Slower Evictions

It seems the end of so-called ‘seven day evictions’ is near and gaining possession of your property may be a lengthier process going forward.

Possession claims are usually made through the county court and the claims are then enforced by county court bailiffs.  Unfortunately for landlords, due to a build up of cases and the decline in bailiffs the eviction process can take several weeks.

There is the option for landlord to apply to transfer their case to the High Court in order for a High Court Enforcement Officer to carry out an eviction.  This can only be done after a possession order has been devised.

However, the ‘7 day evictions’ do not start on the day the landlord started the process but in fact when the case was transferred to the High Court.  The 7 days are set to be increased as the process for securing Writs of Possession has recently been altered which includes a fee of £200 plus two additional aspects to the application process.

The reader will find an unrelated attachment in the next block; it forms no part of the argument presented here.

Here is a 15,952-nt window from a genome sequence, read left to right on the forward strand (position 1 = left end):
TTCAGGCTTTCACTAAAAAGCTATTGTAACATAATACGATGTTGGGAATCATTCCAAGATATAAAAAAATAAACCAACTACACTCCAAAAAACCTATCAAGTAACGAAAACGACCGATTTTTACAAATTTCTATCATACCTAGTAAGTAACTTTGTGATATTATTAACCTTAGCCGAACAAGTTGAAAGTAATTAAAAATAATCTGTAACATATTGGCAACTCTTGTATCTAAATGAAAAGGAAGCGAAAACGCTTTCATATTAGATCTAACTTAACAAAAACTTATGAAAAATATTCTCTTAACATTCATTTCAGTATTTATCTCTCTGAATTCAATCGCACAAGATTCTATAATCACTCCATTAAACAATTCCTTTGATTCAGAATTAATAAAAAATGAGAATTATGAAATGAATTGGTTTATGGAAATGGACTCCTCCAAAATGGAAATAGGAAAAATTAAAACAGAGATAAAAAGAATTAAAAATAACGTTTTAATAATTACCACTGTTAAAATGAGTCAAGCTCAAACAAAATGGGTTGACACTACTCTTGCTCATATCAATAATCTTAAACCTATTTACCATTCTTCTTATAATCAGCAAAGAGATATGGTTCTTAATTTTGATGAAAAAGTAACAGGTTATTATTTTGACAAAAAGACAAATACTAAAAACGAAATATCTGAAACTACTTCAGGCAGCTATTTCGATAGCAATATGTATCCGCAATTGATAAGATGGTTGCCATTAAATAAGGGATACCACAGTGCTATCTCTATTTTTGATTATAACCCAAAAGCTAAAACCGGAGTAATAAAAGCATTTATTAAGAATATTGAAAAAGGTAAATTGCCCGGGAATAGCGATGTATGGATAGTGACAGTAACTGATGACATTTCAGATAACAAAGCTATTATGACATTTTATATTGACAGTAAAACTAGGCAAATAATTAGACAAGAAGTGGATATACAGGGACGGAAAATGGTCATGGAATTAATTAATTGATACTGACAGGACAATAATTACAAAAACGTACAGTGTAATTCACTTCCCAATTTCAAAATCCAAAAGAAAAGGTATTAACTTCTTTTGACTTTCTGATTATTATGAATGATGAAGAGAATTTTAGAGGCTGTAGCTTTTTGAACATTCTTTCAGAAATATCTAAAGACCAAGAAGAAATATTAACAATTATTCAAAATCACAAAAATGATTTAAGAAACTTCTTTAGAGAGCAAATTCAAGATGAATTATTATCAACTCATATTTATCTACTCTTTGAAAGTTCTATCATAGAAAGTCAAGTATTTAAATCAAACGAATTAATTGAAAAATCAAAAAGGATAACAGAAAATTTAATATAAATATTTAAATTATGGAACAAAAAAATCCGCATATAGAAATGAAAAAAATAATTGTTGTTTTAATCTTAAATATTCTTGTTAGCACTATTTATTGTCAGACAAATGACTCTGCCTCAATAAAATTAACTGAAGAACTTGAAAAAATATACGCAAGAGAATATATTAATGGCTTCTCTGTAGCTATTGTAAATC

The alterations include completing a N244 form and sending this to the issuing County Court to gain permission for a transfer to the High Court.  An additional £100 is then requested.  If the application is successful and the landlord has been given authorised permission they will need to fill in a PF92 which is an Order for Permission to Issue a Write of Possession in the High Court.  All parties must be made aware of this and witness statements will need to be gathered to support this as evidence.  This ensures that each party has been given notice and there has been no appeal against this.

Previously tenants did not need to be informed of a landlords intention to continue proceedings at the High Court however this has now changed.  It was also brought to court’s attention that incorrect forms were being used in the process.  For example, N293A forms were used however, these are only appropriate in cases of trespassing.